Remote work isn’t a brand-new concept, but it became commonplace during the COVID-19 pandemic. As a result, many employers have continued to embrace it, allowing their employees to work remotely full-time or part-time, even as COVID restrictions have become relaxed.
Remote work has changed the way millions of workers do their jobs, and it can have larger implications for work-life balance, business costs and even consumer credit scores. So, while working remotely won’t have any direct impact on your credit one way or the other, it can affect your credit scores indirectly.
Here’s how working from home can positively or negatively impact your credit scores.
How Remote Work Expenses Affect Your Credit
The costs associated with working from home vs. working onsite can affect your credit scores when it comes to your credit utilization ratio, or the amount of available credit you are currently using. If your credit utilization ratio is too high, it can lower your credit scores.
Working remotely may reduce your overall expenses. For example, you might eat fewer meals out, spend less on office attire and eliminate commuting costs like gas or public transportation. Suppose you typically use your credit card for these purchases. In that case, your reduced spending can lower your credit utilization and positively impact your credit scores, as long as you don’t increase your spending elsewhere. And if you’re saving money on those purchases, you can pay more toward your debts, lowering your credit utilization even further.
On the flipside, working from home can cause you to spend more on your credit card and increase your credit utilization – at least temporarily. You might have to make purchases for your home office like office supplies, a computer, or furniture. If you charge those items to your credit card and you (or your employer) don’t pay them off quickly, they can affect your credit utilization ratio and can negatively impact your credit scores.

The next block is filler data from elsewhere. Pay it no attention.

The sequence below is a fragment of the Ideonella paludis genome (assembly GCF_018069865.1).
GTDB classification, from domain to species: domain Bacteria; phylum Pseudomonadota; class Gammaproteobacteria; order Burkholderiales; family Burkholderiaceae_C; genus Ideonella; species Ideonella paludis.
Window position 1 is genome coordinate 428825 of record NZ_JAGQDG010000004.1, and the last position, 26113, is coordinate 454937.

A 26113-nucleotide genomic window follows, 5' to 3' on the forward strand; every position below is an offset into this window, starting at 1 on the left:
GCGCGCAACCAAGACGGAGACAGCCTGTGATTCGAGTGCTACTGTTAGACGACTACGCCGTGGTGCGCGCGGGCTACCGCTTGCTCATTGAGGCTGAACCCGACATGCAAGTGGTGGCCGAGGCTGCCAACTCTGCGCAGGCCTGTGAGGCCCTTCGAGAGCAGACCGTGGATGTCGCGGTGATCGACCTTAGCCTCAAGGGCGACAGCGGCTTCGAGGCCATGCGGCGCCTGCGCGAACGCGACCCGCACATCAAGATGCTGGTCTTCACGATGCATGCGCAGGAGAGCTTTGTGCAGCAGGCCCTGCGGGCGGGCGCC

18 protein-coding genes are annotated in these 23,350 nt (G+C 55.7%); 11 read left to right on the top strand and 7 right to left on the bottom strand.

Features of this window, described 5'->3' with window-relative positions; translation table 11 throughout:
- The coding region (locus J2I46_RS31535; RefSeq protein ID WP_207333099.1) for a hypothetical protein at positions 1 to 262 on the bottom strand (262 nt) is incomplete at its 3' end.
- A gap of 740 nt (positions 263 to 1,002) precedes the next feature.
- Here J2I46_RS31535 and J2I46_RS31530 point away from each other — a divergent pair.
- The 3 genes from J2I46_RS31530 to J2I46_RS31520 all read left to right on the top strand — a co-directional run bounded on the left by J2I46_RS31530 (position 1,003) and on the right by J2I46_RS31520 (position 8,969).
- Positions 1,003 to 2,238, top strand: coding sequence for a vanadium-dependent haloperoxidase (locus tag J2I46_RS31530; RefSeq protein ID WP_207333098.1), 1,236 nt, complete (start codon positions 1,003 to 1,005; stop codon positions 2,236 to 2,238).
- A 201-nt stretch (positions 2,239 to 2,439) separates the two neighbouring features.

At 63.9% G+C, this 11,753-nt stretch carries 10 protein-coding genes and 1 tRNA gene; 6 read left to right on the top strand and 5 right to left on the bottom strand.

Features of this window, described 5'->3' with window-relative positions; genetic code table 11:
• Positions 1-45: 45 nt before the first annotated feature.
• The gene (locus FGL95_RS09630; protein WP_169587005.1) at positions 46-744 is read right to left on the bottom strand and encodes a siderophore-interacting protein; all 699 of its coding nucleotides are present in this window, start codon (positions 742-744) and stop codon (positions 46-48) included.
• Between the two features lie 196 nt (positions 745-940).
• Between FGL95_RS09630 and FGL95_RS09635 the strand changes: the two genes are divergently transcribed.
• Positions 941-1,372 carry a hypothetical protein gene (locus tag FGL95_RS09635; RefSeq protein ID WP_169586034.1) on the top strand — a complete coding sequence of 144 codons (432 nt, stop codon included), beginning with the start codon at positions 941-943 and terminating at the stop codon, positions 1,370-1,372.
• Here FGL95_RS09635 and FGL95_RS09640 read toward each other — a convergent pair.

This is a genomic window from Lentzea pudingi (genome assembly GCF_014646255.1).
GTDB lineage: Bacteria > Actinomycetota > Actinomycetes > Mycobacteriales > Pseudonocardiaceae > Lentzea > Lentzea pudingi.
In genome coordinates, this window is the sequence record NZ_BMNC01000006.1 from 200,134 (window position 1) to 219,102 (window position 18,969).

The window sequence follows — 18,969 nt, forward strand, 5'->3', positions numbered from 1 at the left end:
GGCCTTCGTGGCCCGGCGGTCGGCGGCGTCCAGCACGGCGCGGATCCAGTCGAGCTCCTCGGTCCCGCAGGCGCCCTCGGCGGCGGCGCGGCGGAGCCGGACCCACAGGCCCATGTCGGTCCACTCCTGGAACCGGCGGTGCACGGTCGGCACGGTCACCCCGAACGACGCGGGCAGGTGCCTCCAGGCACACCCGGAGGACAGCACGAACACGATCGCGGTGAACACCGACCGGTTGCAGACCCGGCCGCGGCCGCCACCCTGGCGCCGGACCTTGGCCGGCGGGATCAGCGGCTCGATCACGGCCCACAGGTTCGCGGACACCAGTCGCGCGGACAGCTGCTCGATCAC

The best strategy for maintaining low credit utilization is to pay off your credit card purchases in full every month. This way, you can avoid paying interest on your credit card balance and keep your credit utilization at a reasonable level.
How Remote Work Can Affect Your Credit Accounts
- Taking out a mortgage to purchase a home with space for a home office.
- Selling your car and paying off your car loan because you no longer commute.
- Opening a store credit card to buy office furniture.
Having new or different credit accounts does not necessarily affect your credit scores for the worse. In fact, having a healthy mix of revolving accounts, such as credit cards with variable monthly payments, and installment accounts, like a mortgage with a fixed monthly payment, can help your credit scores.
It’s tough to predict whether opening or closing an account can positively or negatively impact your credit scores. It’s highly dependent on the type of credit account, the nature of the other debts you hold, whether you have any late payments and other factors. But a good rule of thumb is affordability – if you can easily afford your debts and always make your payments on time, you should be in good shape.